The SchoolMatch database lists private schools individually because they are usually autonomous. But public schools are listed by district, not individual schools.

That means its usefulness is limited in states such as Florida and Georgia, where school districts are countywide. In Miami and its suburbs, for example, all the public schools are in the Dade County School District. But in other states, metropolitan areas usually span dozens of districts.

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“Within 50 miles of downtown Boston there are 201 school districts. Within 50 miles of Chicago there are 257. For Hartford, Conn., it’s 133,” Bainbridge said. “What we found was most people had this tremendous choice, this great option.”

Leon and Connie Level used the SchoolMatch database a year and a half ago when they moved from the Detroit suburb of Glenfield Hills to Bryn Mawr, Pa., a suburb of Philadelphia. His employer, Uniysis, provided the service at no cost to them through its corporate relocation program.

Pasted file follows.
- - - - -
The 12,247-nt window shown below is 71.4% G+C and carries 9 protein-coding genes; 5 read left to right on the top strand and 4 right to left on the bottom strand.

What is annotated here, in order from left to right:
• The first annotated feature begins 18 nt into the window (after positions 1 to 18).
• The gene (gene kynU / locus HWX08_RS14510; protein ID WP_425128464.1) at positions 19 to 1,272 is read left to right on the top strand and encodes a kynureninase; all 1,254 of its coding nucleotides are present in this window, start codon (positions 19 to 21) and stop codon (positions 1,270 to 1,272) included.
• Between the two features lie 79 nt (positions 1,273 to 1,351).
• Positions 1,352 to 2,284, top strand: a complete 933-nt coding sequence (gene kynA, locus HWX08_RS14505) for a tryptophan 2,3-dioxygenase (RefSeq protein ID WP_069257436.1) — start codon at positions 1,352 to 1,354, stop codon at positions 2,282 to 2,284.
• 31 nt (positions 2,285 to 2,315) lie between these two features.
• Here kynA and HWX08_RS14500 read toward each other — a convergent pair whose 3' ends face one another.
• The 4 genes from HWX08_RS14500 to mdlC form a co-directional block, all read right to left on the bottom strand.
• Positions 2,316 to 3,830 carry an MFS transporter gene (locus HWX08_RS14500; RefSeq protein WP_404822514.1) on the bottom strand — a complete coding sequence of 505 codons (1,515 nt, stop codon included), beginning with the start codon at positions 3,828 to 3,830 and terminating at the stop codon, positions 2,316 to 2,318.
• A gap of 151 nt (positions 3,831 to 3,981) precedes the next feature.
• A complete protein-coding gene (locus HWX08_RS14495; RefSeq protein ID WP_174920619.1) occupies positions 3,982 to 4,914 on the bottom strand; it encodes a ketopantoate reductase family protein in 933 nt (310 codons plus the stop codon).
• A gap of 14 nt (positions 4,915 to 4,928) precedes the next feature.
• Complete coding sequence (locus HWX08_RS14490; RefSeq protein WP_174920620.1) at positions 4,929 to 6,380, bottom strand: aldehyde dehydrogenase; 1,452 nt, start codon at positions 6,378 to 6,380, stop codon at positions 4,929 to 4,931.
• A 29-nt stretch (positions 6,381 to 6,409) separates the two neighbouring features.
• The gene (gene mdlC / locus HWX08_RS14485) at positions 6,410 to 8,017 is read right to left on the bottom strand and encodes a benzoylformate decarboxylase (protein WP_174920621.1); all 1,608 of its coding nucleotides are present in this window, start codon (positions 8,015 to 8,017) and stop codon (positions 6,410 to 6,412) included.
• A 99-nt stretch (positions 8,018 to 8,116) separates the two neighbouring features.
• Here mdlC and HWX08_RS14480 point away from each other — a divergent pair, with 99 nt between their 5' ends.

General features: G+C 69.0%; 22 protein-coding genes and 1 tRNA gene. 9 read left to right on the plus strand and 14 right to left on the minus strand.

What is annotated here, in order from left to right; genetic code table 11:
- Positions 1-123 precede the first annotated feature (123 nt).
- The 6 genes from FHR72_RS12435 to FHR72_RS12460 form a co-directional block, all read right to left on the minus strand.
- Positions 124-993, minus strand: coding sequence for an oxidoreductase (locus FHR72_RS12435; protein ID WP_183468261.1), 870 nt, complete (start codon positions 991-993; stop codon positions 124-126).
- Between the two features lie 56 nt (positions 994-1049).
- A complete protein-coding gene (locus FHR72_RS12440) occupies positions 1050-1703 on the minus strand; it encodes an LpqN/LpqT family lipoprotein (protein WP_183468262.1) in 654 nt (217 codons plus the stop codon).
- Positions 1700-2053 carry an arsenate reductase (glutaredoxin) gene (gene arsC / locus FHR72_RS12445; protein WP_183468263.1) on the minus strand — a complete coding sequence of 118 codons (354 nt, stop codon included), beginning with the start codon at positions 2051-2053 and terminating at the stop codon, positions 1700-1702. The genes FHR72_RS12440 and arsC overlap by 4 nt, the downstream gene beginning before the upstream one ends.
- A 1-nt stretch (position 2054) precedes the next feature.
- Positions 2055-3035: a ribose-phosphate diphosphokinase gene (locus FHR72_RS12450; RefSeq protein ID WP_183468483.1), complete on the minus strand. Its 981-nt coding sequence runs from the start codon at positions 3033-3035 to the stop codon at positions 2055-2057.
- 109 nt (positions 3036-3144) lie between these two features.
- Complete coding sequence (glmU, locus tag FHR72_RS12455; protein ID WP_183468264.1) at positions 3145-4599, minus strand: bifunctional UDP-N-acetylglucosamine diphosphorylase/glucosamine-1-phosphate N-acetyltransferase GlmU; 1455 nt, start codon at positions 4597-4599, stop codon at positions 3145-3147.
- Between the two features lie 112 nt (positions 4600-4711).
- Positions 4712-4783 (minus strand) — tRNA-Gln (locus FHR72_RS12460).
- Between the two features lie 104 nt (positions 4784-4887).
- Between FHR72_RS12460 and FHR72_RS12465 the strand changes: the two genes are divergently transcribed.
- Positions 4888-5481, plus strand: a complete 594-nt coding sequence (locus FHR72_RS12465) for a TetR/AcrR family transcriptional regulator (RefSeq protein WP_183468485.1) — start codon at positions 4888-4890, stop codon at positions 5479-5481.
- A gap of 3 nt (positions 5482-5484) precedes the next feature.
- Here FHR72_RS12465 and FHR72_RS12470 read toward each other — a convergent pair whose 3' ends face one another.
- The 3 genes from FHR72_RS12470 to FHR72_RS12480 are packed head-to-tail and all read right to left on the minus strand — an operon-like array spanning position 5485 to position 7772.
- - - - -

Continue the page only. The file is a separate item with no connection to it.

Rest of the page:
The Levels wanted to live in a neighborhood where the schools were academically similar to the one their two daughters, then in the fourth and ninth grades, attended in Michigan.

“We were looking into SAT scores, percentages of students that were college bound, National Merit students,” Connie Level said.

“This was related to my husband’s work, so proximity to his office was also a consideration. Our main consideration in our relocation was our children’s education.”

SchoolMatch recommended six school districts and the Levels sought additional advice from real estate agents and people they met while house-hunting.

“We had a very limited time in which to sell one house and find another one and move. We made personal visits to the schools before deciding to buy a house. Because of the limited time, a source like SchoolMatch was very useful.

“In a large city such as Philadelphia there are so many school districts you couldn’t possibly visit every single school district. The list Mr. Bainbridge provided really helped to shorten the list and made it easier to narrow down the districts,” she said.